Lastly, procuring ocean freight for smaller shipments can be a time consuming task unless you have a significant amount of shipments with a contracted forwarder. For that reason, traditionally smaller shipments (less than a full container load) ship by airfreight, and often at 10-20 times the cost of an equivalent ocean freight solution. Online freight rates for less than container load shipping can address this. Adding the option to place online bookings makes ocean freight a real alternative to airfreight for all those shipments, which are not urgently required at destination.
Can online freight rates be guaranteed?
Online freight rates should be accurate and complete. There should be no later surprises if a rate is established and a shipment booked online, as long as the information provided at the time of the booking is accurate. From a freight forwarder’s perspective, the rates can be calculated and they can be fixed, at least for shipments handled 30 to 60 days out in the future. It is the freight forwarder’s job to hedge any currency or fuel risk and to ensure that procurement of services from transportation providers in the supply chain is completed timely to maintain costs so the cargo can be handled profitably.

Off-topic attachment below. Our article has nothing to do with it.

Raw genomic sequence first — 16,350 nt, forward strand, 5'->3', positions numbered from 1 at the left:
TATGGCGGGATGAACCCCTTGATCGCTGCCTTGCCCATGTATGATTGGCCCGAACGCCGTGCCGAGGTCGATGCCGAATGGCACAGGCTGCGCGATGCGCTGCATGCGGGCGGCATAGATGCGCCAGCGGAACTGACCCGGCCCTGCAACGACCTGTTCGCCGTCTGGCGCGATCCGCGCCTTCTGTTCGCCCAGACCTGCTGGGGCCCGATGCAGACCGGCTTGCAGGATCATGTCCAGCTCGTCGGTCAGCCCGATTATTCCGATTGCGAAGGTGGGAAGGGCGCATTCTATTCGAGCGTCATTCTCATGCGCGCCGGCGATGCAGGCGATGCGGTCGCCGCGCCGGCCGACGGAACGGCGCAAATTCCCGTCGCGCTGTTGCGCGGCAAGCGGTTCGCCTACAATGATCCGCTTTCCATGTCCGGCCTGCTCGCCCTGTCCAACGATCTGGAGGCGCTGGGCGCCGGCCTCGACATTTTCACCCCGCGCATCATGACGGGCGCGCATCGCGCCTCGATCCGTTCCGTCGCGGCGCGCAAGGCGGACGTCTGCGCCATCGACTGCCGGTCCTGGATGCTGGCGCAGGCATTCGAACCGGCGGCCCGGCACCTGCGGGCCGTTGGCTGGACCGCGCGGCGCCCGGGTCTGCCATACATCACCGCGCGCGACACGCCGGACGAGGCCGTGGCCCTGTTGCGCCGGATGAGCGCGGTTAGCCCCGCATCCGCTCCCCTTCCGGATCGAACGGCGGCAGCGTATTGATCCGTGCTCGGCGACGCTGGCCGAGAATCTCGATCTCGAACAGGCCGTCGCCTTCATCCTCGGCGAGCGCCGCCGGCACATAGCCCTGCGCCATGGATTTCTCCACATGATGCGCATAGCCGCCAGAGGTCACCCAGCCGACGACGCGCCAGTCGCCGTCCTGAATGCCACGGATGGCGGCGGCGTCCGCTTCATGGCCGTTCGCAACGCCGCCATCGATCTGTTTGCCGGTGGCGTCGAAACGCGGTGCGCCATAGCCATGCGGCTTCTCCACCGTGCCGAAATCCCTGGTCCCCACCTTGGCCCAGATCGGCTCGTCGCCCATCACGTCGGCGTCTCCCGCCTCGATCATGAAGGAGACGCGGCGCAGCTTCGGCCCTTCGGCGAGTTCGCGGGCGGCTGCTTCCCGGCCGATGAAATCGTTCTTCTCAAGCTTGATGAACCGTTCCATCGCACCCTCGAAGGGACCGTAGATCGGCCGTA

If, however, in contrary to traditional pricing, the freight forwarder is required to offer their complete freight rates online, and not to make any additional invoices or claims later in the process, they need to be compensated for it. Essentially, this would transfer some risk from the buyer of the freight to the seller of the freight, in comparison with a normal offline market. If exchange rates fluctuate or fuel cost surge, the forwarder is exposed, if care has not been exercised. The reward for that transfer of risk could either be an increase in rate, or a payment guarantee, which enable the freight forwarder to reduce their cost elsewhere in their process.